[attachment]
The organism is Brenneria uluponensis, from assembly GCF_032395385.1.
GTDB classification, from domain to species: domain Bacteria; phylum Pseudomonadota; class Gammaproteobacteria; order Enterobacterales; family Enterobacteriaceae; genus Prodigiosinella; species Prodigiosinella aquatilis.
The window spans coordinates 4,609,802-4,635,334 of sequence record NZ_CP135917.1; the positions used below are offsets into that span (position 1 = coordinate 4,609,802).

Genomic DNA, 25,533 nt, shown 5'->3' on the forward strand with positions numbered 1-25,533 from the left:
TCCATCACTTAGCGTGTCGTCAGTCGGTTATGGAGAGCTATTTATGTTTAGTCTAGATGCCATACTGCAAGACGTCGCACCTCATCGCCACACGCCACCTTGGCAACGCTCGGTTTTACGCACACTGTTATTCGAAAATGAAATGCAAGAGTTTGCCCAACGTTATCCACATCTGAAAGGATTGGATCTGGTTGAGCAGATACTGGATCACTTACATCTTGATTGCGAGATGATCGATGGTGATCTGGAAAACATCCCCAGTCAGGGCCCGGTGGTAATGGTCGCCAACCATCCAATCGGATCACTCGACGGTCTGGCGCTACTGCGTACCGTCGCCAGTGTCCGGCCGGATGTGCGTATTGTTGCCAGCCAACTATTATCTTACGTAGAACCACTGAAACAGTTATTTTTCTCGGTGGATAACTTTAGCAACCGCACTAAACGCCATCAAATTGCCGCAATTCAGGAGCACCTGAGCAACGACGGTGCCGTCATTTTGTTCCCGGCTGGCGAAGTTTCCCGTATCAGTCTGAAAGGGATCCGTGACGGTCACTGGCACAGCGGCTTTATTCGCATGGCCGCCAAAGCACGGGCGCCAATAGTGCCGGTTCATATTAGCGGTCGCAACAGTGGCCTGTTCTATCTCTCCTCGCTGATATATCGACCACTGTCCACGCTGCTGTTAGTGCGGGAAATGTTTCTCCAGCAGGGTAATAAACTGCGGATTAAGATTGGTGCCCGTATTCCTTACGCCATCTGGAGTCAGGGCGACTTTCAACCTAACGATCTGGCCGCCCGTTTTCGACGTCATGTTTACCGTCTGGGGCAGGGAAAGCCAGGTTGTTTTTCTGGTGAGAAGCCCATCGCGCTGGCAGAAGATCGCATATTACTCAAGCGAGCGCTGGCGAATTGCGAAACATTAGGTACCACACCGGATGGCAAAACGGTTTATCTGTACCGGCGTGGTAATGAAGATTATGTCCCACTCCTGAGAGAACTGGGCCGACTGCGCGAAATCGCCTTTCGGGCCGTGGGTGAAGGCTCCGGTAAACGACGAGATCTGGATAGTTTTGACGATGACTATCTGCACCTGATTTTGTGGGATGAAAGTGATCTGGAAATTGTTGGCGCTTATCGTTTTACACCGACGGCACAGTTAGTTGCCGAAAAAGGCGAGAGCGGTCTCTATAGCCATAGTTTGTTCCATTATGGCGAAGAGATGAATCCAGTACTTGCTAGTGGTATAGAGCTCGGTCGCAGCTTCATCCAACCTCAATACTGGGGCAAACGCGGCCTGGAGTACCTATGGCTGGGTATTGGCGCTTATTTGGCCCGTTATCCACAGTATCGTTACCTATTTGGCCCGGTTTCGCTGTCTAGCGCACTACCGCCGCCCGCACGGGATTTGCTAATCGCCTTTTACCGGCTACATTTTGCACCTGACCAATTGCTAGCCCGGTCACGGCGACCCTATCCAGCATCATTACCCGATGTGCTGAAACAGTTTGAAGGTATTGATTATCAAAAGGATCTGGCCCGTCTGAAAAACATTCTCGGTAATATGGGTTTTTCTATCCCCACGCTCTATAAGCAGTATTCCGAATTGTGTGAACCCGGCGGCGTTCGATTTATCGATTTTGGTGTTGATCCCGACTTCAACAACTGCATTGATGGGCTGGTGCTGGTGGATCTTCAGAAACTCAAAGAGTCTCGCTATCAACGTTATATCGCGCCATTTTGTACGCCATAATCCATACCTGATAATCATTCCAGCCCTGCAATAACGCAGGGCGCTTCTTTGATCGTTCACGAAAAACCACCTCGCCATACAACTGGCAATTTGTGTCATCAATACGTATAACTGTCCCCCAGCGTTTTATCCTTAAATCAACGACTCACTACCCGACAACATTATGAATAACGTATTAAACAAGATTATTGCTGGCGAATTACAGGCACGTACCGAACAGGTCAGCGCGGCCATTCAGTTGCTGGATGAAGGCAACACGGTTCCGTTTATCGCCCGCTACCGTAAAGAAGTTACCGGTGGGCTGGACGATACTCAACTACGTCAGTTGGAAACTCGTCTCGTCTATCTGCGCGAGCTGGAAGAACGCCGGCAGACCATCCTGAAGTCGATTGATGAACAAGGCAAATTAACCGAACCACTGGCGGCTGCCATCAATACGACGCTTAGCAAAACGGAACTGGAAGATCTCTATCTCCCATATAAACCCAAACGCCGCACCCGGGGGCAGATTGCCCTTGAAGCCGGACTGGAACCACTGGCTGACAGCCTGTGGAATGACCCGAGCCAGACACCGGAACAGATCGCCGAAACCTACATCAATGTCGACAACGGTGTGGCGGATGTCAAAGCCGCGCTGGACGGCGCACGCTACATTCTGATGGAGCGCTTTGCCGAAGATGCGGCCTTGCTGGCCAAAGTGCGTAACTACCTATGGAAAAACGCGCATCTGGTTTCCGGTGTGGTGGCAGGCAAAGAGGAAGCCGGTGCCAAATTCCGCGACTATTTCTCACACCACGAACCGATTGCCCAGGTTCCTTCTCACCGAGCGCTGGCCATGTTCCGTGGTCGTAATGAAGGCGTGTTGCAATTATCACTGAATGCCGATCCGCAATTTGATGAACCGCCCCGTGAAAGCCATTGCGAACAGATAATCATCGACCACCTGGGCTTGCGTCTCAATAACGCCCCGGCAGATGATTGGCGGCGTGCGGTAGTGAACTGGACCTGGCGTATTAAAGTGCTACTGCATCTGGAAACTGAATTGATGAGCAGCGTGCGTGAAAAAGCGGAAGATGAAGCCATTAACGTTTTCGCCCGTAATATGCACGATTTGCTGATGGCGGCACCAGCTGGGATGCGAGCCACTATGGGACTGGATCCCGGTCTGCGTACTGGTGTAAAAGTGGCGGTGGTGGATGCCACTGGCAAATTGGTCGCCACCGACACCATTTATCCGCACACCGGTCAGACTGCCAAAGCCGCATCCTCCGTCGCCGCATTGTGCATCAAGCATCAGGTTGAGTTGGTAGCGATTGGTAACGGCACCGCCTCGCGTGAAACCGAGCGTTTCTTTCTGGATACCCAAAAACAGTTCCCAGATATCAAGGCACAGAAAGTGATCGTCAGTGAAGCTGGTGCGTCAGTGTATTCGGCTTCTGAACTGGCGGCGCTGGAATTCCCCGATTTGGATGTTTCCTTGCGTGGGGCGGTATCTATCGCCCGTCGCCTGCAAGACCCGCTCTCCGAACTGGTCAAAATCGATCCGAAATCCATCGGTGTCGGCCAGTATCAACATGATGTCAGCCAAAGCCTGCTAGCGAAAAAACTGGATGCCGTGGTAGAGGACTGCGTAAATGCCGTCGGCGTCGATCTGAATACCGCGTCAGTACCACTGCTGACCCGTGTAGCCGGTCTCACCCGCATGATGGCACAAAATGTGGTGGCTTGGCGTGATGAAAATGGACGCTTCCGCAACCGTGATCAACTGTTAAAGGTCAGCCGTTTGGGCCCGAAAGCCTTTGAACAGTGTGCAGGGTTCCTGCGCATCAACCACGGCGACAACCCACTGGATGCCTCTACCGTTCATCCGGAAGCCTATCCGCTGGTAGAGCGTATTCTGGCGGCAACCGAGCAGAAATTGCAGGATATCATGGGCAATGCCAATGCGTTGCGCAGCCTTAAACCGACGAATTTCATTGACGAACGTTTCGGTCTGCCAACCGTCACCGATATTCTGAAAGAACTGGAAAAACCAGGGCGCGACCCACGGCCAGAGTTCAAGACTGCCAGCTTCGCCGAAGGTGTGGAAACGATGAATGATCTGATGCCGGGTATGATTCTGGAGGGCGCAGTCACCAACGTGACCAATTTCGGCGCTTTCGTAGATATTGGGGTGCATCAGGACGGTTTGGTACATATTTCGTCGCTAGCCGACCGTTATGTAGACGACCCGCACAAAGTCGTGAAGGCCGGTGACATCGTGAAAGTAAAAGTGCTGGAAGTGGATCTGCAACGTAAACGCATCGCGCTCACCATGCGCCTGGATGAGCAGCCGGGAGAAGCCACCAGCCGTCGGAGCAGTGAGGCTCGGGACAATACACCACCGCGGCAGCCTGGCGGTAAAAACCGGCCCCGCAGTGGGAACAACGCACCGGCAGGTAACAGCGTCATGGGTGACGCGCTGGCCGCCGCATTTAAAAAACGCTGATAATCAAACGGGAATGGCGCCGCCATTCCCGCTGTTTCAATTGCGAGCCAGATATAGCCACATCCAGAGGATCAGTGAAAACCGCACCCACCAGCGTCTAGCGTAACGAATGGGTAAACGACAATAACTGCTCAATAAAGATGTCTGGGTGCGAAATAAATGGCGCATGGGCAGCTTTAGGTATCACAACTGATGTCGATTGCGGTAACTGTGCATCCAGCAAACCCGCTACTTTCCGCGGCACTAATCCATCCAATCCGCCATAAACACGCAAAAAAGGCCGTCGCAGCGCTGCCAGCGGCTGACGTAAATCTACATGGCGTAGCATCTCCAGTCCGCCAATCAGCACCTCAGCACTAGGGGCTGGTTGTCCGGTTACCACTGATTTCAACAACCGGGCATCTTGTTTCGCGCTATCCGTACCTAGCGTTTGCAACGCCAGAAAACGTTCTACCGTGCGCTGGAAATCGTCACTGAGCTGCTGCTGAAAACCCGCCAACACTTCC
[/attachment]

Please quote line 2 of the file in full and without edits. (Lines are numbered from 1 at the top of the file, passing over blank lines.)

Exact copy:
GTDB classification, from domain to species: domain Bacteria; phylum Pseudomonadota; class Gammaproteobacteria; order Enterobacterales; family Enterobacteriaceae; genus Prodigiosinella; species Prodigiosinella aquatilis.